Marja Timmermans

miRNAs as Mobile Signals in Development

University of Tübingen
Faculty in: IMPRS


  • PhD studies at Rutgers University, 1990-1996
  • Postdoctoral training at Yale University, 1996-1998
  • Assistant, Associate, and Full Professor at Cold Spring Harbor Laboratory, 1998-2015
  • Alexander von Humboldt Professor at the University of Tübingen since 2015

Research Interest
The formation of stable, precisely defined boundaries between two distinct cell fates is a fundamental feature of plant and animal development. Such cell fate boundaries coordinate the differentiation and growth of the tissue or organ. In this regard, development of flat leaf architecture poses an unusual and mechanistically challenging problem; namely, how to create a stable dorsoventral (top-bottom) boundary within the plane of a long and wide, but shallow, structure? We have shown that the positional information needed is provided by mobile small RNAs that reminiscent to classical morphogens generate sharply defined domains of target gene expression through an intrinsic, threshold-based readout of their mobility gradients (Skopelitis et al., 2017).
Major questions regarding the properties and function of mobile small RNAs in development, however, remain: how do small RNAs move, how is their mobility regulated, what are the distinguishing patterning properties of mobile small RNAs, and how might opposing signal gradients interact to achieve the remarkable precision and robustness of developmental programs? We combine classical genetics with single cell genomic approaches, quantitative time-lapse imaging and theoretical modelling to address these questions in the model plant Arabidopsis. Please see here for more detail.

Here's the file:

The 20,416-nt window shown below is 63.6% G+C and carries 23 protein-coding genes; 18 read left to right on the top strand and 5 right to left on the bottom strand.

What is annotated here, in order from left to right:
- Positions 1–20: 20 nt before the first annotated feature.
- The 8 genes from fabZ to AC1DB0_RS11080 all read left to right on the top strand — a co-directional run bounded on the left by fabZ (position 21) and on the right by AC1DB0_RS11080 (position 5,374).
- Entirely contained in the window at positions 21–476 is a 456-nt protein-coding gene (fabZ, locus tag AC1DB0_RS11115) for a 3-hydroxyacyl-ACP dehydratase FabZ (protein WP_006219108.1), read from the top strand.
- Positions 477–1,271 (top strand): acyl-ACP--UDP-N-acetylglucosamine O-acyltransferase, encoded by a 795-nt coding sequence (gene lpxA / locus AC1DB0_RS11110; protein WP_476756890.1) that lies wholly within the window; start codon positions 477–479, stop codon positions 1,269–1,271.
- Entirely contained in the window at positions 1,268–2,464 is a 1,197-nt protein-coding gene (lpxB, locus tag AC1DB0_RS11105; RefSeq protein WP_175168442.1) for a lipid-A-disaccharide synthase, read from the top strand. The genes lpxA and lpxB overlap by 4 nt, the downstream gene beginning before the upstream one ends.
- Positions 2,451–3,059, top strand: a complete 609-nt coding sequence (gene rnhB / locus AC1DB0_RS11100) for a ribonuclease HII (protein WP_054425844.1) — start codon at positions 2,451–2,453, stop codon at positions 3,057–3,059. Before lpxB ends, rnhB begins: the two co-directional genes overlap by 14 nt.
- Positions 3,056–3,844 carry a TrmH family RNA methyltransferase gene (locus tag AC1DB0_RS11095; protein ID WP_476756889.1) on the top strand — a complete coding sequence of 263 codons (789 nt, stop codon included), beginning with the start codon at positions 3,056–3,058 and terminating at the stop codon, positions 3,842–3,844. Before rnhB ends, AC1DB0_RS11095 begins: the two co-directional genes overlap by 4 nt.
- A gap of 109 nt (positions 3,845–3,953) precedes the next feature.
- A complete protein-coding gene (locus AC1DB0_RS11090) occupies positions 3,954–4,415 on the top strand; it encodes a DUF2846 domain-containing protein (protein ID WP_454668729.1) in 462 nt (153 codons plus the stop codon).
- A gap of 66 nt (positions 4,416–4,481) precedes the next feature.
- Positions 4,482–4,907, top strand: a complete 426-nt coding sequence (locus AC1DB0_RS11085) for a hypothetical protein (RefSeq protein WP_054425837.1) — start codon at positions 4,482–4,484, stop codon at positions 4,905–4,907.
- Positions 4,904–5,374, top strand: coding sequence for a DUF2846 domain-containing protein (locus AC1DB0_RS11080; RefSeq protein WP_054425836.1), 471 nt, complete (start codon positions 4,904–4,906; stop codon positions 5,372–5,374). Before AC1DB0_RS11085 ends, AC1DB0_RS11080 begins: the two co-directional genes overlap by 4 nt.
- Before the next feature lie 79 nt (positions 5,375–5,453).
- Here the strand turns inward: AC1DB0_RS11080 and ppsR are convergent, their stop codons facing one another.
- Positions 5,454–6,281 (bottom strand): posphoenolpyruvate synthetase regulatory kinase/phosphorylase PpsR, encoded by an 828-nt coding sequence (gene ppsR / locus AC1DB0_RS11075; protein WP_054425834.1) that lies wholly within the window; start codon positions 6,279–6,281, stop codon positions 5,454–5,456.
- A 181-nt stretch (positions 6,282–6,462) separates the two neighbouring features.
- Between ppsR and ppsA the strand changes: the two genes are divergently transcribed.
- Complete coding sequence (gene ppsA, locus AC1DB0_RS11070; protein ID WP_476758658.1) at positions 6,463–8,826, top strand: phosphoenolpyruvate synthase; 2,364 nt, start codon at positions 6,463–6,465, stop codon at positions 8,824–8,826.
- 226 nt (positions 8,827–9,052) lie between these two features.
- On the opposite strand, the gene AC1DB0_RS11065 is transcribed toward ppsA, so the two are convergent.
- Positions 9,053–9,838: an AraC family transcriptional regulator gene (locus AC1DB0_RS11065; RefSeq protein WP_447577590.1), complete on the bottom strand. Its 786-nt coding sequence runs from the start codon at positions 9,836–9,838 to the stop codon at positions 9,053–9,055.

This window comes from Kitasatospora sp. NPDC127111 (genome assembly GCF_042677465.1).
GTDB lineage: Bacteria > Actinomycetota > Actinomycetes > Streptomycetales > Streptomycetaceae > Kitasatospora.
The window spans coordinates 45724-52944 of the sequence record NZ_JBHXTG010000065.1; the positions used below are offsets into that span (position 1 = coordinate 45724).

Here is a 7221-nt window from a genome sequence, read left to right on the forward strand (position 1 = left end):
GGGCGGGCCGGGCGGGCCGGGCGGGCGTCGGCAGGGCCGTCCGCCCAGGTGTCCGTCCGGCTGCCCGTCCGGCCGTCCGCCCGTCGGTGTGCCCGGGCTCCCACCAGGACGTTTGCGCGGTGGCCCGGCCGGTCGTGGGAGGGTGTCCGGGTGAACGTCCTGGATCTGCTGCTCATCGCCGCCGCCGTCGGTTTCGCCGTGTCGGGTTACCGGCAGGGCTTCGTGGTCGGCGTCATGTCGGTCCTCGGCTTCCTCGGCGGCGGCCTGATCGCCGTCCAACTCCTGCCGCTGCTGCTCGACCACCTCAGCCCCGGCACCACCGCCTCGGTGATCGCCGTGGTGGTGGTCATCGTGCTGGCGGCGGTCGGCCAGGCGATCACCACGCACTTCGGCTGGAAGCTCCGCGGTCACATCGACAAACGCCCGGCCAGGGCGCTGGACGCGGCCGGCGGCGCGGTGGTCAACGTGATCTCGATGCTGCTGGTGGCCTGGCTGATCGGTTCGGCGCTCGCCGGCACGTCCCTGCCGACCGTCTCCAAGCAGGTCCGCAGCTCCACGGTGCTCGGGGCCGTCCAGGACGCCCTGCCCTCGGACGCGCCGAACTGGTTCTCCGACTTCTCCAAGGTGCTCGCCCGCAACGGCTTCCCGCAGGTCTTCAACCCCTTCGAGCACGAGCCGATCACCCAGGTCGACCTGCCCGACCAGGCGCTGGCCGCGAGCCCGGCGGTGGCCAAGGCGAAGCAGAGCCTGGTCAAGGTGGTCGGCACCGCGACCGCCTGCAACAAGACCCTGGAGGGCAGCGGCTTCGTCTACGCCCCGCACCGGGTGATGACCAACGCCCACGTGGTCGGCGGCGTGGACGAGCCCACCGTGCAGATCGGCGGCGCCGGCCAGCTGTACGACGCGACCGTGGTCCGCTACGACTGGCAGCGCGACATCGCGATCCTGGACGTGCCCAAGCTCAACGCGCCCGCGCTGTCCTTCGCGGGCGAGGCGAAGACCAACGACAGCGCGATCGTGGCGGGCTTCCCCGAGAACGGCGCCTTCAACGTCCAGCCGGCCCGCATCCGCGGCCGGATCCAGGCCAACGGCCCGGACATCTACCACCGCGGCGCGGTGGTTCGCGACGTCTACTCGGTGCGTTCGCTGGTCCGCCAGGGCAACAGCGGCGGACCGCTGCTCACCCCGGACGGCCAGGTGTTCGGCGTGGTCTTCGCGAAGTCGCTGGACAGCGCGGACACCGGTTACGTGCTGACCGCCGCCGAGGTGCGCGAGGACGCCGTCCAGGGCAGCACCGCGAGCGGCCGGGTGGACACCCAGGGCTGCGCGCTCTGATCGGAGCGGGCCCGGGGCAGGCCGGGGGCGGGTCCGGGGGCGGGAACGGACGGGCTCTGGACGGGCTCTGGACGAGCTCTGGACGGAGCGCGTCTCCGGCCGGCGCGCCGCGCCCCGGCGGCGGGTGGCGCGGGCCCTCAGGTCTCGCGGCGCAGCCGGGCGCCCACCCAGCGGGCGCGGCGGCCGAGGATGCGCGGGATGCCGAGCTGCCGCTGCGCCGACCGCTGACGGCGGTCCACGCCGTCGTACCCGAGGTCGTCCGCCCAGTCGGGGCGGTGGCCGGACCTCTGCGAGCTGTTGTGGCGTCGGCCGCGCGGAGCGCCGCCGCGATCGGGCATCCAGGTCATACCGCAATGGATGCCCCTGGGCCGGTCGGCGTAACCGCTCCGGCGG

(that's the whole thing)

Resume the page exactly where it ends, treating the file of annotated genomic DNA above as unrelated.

Figure 1. Gradients of mobile small RNAs have morphogen-like patterning activities. Mobility of miRNAs from their site of biogenesis in the bottom epidermis (A) yields a miRNA gradient (B) that through a threshold-based read-out establishes an on-off pattern of target gene expression (C, D).


Figure 2. Synthetic system to study miRNA mobility. In seedlings expressing fluorescent reporters (A), artificial miRNAs targeting these reporters are expressed in a regulated often tissue-specific manner (B) to arrive at the parameters and mechanisms of miRNA mobility (C)


Available PhD Projects

  • Currently not recruiting PhD students via IMPRS.

Selected Reading

  • Skopelitis, D.S., Hill, K., Klesen, S., Marco, C.F., von Born, P., et al. (2018) Gating of miRNA movement at defined cell-cell interfaces governs their impact as positional signals. Nat Commun. 9, 3107.
  • Skopelitis, D.S., Benkovics, A.H., Husbands, A.Y., and Timmermans, M.C.P. (2017) Boundary formation through a direct threshold-based readout of mobile small RNA gradients. Dev Cell 43, 265-273.
  • Denyer, T., Ma, X., Klesen, S., Scacchi, E., Nieselt, K., and Timmermans M.C.P. (2019) Spatiotemporal developmental trajectories in the Arabidopsis root revealed using high-throughput single cell RNA sequencing. Dev Cell 48, 840-852.

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